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The Art of Idol Making: Meet the Craftsman

Picture of Aditi Mukherjee
Updated: 18 October 2017
Every Bengali waits for the time of the year when ‘maa’ Durga is revered with festivities during Durga Puja, five days of complete euphoria. A Hindu warrior goddess, Durga represents triumph over evil. The tradition to celebrate her is so deep-rooted that there are families who have been in the business of making idols for generations.

Known for their craft in towns and bigger cities all over the country, such artisans are highly coveted. They toil for months, burning the midnight oil, to ideate and create jaw-dropping effigies.

It takes a long time to design, produce and mould the idols into their majestic final form. Although mud and manure are the most common items used to hand-make idols, these days, artists are becoming increasingly aware of other environmentally friendly materials and are finding alternative ways to implement these. Two districts in West Bengal – Medinipur and Nadia – are most famous for their artisans, and often get commissioned for the following year almost as soon as the current year’s festivity ends.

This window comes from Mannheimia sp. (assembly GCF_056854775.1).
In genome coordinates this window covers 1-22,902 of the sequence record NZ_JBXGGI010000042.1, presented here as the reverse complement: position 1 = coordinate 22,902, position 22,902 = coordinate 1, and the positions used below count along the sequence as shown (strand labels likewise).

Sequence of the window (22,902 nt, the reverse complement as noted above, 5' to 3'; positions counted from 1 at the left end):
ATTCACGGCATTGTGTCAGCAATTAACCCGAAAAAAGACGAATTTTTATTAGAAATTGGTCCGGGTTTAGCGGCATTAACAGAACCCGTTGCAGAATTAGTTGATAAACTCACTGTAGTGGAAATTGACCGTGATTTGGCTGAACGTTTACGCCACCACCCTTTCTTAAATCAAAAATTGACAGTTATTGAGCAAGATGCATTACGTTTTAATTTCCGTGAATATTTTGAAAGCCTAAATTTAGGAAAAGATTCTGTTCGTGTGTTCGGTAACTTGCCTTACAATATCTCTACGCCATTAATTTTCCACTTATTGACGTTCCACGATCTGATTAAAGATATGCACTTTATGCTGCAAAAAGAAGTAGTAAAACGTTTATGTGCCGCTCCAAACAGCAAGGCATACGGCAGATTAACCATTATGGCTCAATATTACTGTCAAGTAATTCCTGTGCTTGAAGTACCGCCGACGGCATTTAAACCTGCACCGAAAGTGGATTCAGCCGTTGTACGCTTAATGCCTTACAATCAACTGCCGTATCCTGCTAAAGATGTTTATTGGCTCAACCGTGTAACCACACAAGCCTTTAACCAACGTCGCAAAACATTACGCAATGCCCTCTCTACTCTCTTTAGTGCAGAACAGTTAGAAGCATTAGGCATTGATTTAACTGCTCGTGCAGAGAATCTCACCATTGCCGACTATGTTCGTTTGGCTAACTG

Kolkata is known for building some of the most magnificent pavilions for Durga Puja. Every structure is a result of six to seven months of planning, which is when contracts with artists and a whole gamut of professionals are offered and signed.